In Kurt Wilhelm's, "Benno Jacob, a Militant Rabbi," LBIY 1962 7.:
Jacob enjoyed heated discussions with the spokesmen of antisemitic propaganda. On the death of the Member of the Reichstag Liebermann von Sonnenberg, once a dreaded protagonist of the antisemitic race theory, Jacob recorded in the K.C. magazine of 1st December 1911 his personal encounter with this representative of the Deutsch-Soziale Partei when the latter had derided Jews and Judaism for two and a half hours in the course of a public address in Gottingen in 1892. The theme of the address had been announced as "Is the Moral Teaching of the Talmud compatible with the Civil Law?" ("Vertragt sich die Talmudmoral mit dem Staatsbiirgerrecht?). Jacob decided to take the bull by the horns and attended the meeting where there were more than a thousand listeners. He had previously ordered a volume of the Talmud to be brought to the locality and had it handed to him by a porter just at the moment when after Liebermann's harangue his turn had come to enter the discussion. Jacob opened the volume and asked the speaker to point out to him any passage the moral content of which would show the incompatibility with Civil Law.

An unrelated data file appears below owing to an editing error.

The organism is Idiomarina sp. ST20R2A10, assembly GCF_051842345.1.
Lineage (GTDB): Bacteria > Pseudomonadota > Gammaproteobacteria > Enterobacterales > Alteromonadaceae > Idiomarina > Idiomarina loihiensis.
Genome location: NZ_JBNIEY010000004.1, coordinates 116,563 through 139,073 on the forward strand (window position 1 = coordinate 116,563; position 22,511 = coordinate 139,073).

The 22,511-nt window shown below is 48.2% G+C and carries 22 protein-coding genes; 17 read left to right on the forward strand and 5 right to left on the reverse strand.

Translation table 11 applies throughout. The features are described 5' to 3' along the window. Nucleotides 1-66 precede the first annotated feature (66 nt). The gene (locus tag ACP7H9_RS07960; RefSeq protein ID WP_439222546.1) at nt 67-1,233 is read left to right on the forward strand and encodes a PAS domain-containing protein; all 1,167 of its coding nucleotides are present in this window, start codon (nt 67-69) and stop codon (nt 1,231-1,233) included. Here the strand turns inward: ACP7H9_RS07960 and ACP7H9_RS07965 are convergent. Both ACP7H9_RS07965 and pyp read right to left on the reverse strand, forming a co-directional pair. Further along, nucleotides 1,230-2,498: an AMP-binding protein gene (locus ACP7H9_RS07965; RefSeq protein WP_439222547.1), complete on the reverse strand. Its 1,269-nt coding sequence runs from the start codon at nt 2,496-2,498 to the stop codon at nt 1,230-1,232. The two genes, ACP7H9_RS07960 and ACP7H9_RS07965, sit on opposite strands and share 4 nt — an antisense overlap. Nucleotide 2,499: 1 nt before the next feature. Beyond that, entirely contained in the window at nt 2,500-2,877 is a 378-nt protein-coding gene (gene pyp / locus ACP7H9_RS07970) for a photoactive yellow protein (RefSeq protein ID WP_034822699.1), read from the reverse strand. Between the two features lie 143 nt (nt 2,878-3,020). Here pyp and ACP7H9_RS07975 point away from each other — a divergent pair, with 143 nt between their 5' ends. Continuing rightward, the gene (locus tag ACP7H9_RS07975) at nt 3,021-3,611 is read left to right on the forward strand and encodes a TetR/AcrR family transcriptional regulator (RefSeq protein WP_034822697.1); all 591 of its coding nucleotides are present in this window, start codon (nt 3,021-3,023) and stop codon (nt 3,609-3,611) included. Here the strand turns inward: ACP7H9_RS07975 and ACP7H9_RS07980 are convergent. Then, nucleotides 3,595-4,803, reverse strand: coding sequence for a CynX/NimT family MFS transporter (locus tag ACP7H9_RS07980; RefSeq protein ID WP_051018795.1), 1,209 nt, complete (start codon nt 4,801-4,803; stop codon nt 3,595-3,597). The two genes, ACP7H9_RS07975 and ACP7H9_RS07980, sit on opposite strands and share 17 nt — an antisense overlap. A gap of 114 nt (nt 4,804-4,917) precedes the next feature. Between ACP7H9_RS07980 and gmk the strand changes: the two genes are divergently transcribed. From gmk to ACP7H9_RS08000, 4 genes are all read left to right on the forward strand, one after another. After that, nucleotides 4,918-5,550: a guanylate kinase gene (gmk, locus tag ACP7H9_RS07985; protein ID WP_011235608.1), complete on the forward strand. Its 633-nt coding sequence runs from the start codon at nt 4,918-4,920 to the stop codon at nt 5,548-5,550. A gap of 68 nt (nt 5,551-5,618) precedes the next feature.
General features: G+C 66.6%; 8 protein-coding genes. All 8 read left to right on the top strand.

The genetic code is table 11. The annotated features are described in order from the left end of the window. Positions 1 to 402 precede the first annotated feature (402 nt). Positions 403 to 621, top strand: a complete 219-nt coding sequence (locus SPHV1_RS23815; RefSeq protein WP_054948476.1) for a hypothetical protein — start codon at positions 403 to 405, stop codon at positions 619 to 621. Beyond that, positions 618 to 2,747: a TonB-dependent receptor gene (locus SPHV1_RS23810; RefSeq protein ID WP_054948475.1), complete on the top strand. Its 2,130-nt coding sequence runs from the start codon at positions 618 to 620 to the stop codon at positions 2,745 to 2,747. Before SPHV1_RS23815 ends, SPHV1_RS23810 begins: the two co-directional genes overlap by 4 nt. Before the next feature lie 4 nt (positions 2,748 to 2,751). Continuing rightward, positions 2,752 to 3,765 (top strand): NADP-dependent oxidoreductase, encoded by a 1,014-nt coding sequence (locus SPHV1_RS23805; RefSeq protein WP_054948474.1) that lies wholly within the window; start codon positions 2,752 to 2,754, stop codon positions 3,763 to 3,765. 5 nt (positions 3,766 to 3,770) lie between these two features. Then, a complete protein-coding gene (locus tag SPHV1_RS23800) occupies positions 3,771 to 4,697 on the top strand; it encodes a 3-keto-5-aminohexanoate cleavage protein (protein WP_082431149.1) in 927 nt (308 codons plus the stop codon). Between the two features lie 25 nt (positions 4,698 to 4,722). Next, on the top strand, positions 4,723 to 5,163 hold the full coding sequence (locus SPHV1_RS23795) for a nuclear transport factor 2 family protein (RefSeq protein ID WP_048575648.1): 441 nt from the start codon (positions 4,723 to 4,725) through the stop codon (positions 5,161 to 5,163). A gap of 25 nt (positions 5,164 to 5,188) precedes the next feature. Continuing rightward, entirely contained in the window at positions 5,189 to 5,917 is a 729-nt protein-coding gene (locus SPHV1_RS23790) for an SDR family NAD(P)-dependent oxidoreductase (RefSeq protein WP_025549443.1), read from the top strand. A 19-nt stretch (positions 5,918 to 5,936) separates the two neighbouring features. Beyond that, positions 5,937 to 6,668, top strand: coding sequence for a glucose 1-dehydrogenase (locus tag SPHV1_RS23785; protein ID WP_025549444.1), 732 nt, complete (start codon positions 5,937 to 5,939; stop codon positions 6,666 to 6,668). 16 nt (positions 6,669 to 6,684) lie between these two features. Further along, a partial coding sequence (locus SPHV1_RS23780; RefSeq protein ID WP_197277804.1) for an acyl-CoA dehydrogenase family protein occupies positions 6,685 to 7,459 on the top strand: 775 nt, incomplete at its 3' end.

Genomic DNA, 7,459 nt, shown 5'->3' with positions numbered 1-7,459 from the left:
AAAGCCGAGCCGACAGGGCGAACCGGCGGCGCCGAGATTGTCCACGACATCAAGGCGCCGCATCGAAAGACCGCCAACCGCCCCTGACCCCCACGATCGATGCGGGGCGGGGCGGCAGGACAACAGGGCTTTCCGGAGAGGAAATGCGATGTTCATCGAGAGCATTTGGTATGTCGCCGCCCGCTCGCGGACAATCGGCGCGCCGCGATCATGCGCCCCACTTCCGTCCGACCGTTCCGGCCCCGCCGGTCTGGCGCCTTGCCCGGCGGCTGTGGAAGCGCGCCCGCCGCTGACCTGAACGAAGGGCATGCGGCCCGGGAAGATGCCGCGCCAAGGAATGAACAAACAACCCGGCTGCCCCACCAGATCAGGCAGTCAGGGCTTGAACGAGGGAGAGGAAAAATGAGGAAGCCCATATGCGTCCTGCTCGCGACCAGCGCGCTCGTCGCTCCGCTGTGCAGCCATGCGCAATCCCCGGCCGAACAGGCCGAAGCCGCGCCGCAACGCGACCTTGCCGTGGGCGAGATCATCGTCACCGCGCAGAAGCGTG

"Approached in this way, his face fell and visibly embarrassed he protested his lack of knowledge of Hebrew. — Well, said I, turning to the assembly, this gentleman who has himself admitted that he does not understand one Hebrew letter has the temerity to talk about the moral teaching of the Talmud for two and a half hours without being able to read a single line in this volume."The audience had been prepared by the antisemitic speaker to expect the rabbi's contribution to the discussion very likely to be delivered "in his Judendeutsch". Jacob followed up this remark by promising his audience to take pains to speak in good and intelligible German. Perhaps, he added, this might not be too difficult after all, since he had been born in Germany, had attended German schools and universities only, and had been called up to serve in the German army without ever speaking any other language but German. . .